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Employment crisis: Robots, AI, & automation will take most human jobs

robots automation employment jobs crisis

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#511 mag1

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Posted 01 December 2017 - 10:55 PM

The robotransport space is heating up!

The plan for a 2019 rollout by GM caught me by surprise.

 

This might push up against robobuggies: why go for a 5 mph buggy when you can

go all wheel drive perhaps even on the highway?

 

I think it would be best though to give an advantage to the buggies.

Why clog up the roads with people's take out orders?

 

https://www.engadget...cities-in-2019/


Edited by mag1, 01 December 2017 - 11:35 PM.


#512 mag1

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Posted 01 December 2017 - 11:07 PM

Mind thanks for commenting!

 

Yes, this is a bleak possibility for a future economy: work as a form of torture.

Instead of work being about actually being productive, it might simply degrade

into a way to demean and abuse other human beings without any noble purpose,

merely to be sadistic.

 

As it is now capitalism at least has a stated objective: maximize profits.

Within that system of thought, all those (irrespective of rank) are expected

to fulfill this prime directive. It is a great leveler: everyone within a corporate

hierarchy is beholden to this purpose.

 

However, in a post-capitalistic context, it might not be entirely clear what objective function

should be maximized.

 

The robobuggy/robotransport concept might allow us to side step such an outcome.

With virtual presence and a robo-arm I can shop online and then have the robobuggy

deliver my purchase. There is then no warehouse somewhere that people can be

mistreated. Customers do not want all this backroom misery that is committed on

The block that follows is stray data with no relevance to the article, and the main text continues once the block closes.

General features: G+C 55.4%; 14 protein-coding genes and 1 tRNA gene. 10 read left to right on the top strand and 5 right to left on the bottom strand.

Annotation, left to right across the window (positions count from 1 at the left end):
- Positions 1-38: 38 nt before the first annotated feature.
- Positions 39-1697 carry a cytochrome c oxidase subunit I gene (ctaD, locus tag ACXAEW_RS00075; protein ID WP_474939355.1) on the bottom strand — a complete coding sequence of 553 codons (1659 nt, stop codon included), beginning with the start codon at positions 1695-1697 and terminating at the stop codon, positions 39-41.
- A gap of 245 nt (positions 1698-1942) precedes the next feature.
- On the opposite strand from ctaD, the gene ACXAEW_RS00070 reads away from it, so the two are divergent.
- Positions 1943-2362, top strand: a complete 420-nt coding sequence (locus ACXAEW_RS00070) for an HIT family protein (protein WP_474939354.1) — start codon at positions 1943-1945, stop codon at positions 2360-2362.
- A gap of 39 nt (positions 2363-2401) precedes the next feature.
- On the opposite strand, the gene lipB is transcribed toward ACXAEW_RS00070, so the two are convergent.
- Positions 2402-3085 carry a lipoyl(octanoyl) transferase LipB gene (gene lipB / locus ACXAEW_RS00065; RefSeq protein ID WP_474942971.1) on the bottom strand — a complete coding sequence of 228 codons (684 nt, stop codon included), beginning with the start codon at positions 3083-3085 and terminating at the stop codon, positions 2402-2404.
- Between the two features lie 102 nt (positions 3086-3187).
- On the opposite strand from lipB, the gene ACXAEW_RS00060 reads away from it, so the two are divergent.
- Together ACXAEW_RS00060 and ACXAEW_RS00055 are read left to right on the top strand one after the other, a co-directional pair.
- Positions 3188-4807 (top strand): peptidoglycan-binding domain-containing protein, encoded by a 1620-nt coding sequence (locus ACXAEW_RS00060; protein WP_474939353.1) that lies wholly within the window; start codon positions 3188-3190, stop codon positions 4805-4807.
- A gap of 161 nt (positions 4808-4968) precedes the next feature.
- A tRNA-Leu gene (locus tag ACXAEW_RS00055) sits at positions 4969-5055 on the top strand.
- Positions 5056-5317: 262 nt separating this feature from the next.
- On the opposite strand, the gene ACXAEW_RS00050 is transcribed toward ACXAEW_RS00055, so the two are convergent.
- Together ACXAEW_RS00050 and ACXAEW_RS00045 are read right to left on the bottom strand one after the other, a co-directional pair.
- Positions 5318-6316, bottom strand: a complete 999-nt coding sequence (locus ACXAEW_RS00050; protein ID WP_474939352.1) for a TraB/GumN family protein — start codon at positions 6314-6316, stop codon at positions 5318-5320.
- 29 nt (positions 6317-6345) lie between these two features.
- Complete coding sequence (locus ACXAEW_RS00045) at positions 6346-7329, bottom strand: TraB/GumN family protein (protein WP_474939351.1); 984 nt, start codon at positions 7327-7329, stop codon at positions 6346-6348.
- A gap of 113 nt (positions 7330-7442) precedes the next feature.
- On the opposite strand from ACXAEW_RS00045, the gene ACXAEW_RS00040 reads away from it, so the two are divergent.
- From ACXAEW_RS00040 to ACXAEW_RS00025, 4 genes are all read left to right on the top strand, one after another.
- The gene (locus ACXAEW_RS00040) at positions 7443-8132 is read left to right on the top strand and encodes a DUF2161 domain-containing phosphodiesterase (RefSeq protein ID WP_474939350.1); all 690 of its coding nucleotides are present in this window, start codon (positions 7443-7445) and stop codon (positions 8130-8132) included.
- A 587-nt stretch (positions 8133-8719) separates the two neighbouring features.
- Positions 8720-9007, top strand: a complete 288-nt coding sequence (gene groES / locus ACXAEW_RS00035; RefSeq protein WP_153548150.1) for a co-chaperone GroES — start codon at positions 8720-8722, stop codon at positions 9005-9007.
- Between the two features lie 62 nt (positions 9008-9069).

their behalf. Given the option I would chose not to have people treated badly and

I would simply do the shop myself. Who would want someone picking out their

lettuce anyways?

 

 


Edited by mag1, 01 December 2017 - 11:34 PM.


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#513 sensei

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Posted 08 December 2017 - 07:40 AM

Mind thanks for commenting!

 

Yes, this is a bleak possibility for a future economy: work as a form of torture.

Instead of work being about actually being productive, it might simply degrade

into a way to demean and abuse other human beings without any noble purpose,

merely to be sadistic.

 

As it is now capitalism at least has a stated objective: maximize profits.

Within that system of thought, all those (irrespective of rank) are expected

to fulfill this prime directive. It is a great leveler: everyone within a corporate

hierarchy is beholden to this purpose.

 

However, in a post-capitalistic context, it might not be entirely clear what objective function

should be maximized.

 

The robobuggy/robotransport concept might allow us to side step such an outcome.

With virtual presence and a robo-arm I can shop online and then have the robobuggy

deliver my purchase. There is then no warehouse somewhere that people can be

mistreated. Customers do not want all this backroom misery that is committed on